Collective impact approach for more effective knowledge translation
2Australian Rheumatology Association, Australia
3Arthritis Australia, Australia
4Cochrane Musculoskeletal; Australia and New Zealand Musculoskeletal (ANZMUSC) Clinical Trials Network, Australia
5Australia and New Zealand Musculoskeletal (ANZMUSC) Clinical Trials Network, Australia
6Quality Use of Medicines and Pharmacy Research Centre, University of South Australia, Australia
7Council of Australian Therapeutic Advisory Groups, Australia
8Australasian College of Dermatologists, Australia
9Gastroenterological Society of Australia, Australia
10Society of Hospital Pharmacists Australia, Australia
11Pharmaceutical Society of Australia, Australia
Translating evidence into clinical knowledge and improved health is challenging. A collective impact approach, bringing together stakeholders through common goals, deploying mutually reinforcing activities and shared measurement systems, provides a framework for more effective translation.
The Targeted Therapies Alliance (TTA) designed, developed and implemented a national program in Australia to improve the quality use of biological medicines using a collective impact approach to achieve better health outcomes for people with inflammatory arthritis, inflammatory bowel disease and psoriasis. The TTA included 9 member organisations and 4 affiliate organisations representing consumer and clinical audiences, program development expertise and implementation capability.
Objectives: Program objectives were to optimise: (1) first-line disease-modifying antirheumatic drug (DMARD) therapy; (2) first-choice biologic; (3) biosimilar prescribing and dispensing; (4) biologic dosage; (5) glucocorticoid and analgesic use.
Methods: Steps included: (1) consortium development with key stakeholders; (2) research and review of practice/behavioural drivers; (3) using behavioural change theory and implementation science to co-design program objectives, key messages and strategy; (4) development and testing interventions with audiences; (5) promotion of interventions via consortium channels.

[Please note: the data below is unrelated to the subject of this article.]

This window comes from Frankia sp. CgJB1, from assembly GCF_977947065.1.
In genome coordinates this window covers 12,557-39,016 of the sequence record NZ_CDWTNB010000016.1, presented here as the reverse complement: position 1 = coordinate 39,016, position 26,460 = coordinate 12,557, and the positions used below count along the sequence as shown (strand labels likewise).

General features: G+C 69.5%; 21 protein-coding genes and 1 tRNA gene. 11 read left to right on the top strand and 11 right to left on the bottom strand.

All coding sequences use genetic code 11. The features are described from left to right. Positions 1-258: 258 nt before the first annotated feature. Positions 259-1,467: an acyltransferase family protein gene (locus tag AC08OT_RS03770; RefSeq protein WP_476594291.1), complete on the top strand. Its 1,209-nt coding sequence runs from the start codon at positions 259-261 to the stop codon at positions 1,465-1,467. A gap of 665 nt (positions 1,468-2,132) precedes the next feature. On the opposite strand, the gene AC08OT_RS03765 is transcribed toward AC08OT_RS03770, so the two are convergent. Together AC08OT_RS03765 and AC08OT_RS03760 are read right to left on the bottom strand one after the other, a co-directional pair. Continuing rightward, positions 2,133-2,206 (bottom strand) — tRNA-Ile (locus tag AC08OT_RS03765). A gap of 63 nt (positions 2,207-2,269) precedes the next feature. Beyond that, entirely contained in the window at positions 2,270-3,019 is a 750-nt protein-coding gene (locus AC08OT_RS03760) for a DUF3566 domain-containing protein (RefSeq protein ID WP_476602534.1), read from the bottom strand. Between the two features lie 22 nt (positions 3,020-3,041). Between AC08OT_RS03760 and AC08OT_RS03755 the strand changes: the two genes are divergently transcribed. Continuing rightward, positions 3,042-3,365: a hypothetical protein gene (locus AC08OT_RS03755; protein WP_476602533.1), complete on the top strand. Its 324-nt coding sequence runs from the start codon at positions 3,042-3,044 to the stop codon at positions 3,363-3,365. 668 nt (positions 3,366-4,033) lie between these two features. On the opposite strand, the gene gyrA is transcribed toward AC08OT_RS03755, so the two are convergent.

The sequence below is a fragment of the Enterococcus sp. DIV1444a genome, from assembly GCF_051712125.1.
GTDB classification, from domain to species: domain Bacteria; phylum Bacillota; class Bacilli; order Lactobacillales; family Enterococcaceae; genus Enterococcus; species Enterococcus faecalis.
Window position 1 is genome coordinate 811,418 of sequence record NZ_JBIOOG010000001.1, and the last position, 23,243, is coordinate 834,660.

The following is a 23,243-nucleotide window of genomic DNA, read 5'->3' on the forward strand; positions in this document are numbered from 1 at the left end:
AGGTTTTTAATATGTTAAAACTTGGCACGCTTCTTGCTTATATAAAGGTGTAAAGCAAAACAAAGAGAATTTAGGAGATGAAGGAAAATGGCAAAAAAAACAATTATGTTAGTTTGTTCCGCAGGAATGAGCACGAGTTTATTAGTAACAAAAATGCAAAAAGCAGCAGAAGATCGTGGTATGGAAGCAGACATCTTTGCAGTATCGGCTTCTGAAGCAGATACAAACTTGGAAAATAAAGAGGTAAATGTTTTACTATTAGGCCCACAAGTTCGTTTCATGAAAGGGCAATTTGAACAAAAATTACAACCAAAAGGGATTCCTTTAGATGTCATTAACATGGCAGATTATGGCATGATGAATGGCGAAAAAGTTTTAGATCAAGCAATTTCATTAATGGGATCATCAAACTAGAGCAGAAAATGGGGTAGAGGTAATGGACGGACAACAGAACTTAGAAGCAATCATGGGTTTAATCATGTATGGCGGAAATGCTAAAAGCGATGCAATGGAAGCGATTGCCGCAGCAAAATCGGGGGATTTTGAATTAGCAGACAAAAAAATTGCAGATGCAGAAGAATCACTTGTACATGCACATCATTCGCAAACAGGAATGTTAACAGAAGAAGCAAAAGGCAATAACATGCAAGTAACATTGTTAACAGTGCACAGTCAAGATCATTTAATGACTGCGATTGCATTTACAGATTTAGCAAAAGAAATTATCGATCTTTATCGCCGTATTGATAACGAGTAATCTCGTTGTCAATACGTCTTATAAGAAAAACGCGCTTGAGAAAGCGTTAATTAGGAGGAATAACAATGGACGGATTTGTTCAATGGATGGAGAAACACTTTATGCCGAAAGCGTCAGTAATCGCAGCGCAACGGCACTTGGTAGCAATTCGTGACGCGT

Results: 70 interventions supporting key messages were implemented between September 2020 and September 2022 for consumers, rheumatologists, gastroenterologists, dermatologists, immunologists, pharmacists, nurses and hospital/jurisdictional decision makers. They were applicable to specialist practices, private and public hospitals, hospital and community pharmacies, consumers in these settings and wherever self-management occurred. All resources were available from a dedicated hub (www.nps.org.au/bdmards) with links to TTA member websites, and vice versa. Endorsed national living guidelines were an engagement point for the rheumatology program addressing priority questions for rheumatologists and providing the basis for developing interventions for health professionals and consumers. Positive impacts on knowledge, confidence and practice/behaviour were seen across all therapeutic areas, despite already high levels of knowledge and practice in some areas. Outcome evaluation should be performed in 2025, ~24 months after program implementation.
Conclusions: The consortium-based approach provided a collaborative model for developing a multifaceted program addressing multiple perspectives to optimise DMARD use.
Patient, public and/or healthcare consumer involvement: Consumers were partners in all stages: governance, research, program design, intervention design, testing, implementation and evaluation.